But yeah, monumental schools! Most impressive. I particularly like Art Deco schools...stately and cool at the same time.
posted by Elly Vortex at 2:41 PM on September 13 [3 favorites]


And another note (and minor complaint) about how they presented Shortridge HS in Indianapolis: They mention Kurt Vonnegut, who was a student there, while failing to mention the building's architect was Kurt's grandfather. Kind of oversight you wouldn't expect from Architectural Digest.
posted by JimInLoganSquare at 2:42 PM on September 13 [3 favorites]


Pour one out for the previous iterations of St. Paul Central, replaced by a concrete monstrosity that is brutal even by brutalist standards.
posted by Flannery Culp at 2:45 PM on September 13 [1 favorite]


> It looks like by "Most Beautiful" they mean "Really Humongous".

And, with a few exceptions, "Most Conventional."

I care more about what the schools are like on the inside. I'm sure these 80-year-old brick buildings are lovely to look at, but are there enough electrical outlets?
posted by The corpse in the library at 2:46 PM on September 13 [1 favorite]


Volcano View, NM and Fairhaven, MA are stunning, coming at it from opposite ends of the architectural spectrum.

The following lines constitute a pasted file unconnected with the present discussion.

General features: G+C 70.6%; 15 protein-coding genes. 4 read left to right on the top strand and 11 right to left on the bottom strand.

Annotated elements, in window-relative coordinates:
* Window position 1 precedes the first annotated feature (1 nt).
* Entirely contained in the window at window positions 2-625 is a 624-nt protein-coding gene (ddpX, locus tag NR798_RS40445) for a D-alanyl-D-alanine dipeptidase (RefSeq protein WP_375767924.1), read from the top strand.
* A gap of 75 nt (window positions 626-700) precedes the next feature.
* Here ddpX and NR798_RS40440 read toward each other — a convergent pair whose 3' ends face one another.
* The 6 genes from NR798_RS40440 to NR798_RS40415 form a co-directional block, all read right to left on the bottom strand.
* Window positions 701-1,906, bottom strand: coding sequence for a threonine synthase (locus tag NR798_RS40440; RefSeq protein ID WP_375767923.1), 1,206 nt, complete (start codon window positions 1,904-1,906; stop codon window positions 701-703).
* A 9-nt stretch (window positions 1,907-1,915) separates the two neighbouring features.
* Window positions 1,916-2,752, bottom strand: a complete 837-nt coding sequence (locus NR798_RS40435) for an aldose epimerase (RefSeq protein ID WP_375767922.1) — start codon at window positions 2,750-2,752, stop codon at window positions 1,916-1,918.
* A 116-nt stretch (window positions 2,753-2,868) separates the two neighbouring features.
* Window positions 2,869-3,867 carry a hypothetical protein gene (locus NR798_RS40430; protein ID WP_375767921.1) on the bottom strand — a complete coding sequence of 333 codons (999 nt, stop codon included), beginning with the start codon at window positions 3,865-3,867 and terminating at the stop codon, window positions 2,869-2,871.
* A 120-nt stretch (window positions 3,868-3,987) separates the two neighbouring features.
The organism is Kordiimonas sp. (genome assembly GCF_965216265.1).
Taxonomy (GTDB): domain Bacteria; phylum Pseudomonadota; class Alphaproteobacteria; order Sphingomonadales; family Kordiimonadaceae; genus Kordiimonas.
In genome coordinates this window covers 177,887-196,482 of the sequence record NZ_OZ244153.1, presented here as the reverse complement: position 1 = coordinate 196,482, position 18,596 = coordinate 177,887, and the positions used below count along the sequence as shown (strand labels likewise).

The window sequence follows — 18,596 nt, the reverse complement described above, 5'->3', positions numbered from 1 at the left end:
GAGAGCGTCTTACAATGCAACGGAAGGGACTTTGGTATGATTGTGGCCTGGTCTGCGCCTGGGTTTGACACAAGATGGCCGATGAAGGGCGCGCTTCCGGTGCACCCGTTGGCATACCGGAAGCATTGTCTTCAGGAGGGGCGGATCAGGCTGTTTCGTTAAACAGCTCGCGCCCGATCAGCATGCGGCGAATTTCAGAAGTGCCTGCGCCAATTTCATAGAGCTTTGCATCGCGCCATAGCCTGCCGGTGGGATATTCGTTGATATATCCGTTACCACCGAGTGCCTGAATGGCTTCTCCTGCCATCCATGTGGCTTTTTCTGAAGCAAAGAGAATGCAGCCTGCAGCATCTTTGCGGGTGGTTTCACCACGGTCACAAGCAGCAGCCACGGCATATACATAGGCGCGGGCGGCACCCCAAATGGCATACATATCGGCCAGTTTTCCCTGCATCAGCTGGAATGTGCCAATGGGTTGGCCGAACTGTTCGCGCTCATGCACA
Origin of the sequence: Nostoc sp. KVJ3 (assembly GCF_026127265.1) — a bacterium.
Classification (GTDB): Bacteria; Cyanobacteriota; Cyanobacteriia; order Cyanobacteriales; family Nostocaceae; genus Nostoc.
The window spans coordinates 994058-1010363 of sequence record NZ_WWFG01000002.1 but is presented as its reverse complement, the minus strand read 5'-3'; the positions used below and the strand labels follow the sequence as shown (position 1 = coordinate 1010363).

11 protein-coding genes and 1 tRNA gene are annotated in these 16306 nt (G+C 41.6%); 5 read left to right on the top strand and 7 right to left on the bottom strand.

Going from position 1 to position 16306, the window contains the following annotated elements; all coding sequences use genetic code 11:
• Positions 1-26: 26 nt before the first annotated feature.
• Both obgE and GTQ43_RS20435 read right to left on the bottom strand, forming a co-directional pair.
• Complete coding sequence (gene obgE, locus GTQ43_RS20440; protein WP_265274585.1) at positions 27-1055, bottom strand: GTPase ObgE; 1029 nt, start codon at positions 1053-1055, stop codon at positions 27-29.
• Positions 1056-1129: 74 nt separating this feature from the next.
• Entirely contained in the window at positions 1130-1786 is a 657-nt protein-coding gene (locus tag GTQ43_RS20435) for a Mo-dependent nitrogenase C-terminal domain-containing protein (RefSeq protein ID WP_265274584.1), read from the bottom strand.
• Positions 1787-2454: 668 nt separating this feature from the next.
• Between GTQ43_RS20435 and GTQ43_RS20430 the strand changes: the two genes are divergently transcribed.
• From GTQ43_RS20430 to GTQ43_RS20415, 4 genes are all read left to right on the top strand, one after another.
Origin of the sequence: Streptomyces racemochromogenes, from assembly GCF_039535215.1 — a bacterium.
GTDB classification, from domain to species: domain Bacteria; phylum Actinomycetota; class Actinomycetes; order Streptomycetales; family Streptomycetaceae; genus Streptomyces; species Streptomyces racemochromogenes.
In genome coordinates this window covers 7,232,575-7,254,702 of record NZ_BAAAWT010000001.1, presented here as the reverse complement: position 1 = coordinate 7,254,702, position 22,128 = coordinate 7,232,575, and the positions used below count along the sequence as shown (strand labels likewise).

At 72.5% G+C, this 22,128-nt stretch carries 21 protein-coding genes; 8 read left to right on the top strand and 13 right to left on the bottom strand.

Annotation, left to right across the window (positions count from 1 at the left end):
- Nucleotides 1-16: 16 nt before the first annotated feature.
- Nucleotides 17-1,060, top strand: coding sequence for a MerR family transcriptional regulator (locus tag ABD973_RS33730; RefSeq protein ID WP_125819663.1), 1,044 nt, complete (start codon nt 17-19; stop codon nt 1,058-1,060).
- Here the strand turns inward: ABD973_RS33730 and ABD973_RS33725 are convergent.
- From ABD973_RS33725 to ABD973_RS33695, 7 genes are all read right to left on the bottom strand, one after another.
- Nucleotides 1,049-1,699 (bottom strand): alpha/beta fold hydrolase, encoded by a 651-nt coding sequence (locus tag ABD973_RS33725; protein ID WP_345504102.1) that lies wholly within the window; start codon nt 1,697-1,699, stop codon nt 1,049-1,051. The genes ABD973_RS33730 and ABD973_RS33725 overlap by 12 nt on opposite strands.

posted by Slap*Happy at 2:47 PM on September 13


Could Chandler High School BE any more attractive?
posted by ilana at 2:58 PM on September 13 [7 favorites]


To the eye of this non american, they all have the "American school" aesthetic so recogniseble from films and tv. Very pretty but all a bit samey.
But then school architecture tends to represent the "ideal" of culture of the nation in which they are built, and end up having a similar taste.

Of the ones that stand put because different, i like Mississippi.
posted by thegirlwiththehat at 3:11 PM on September 13 [1 favorite]


For the record, my school was a converted chemical factory, i would have given anything for a red brick old timey school
posted by thegirlwiththehat at 3:14 PM on September 13 [1 favorite]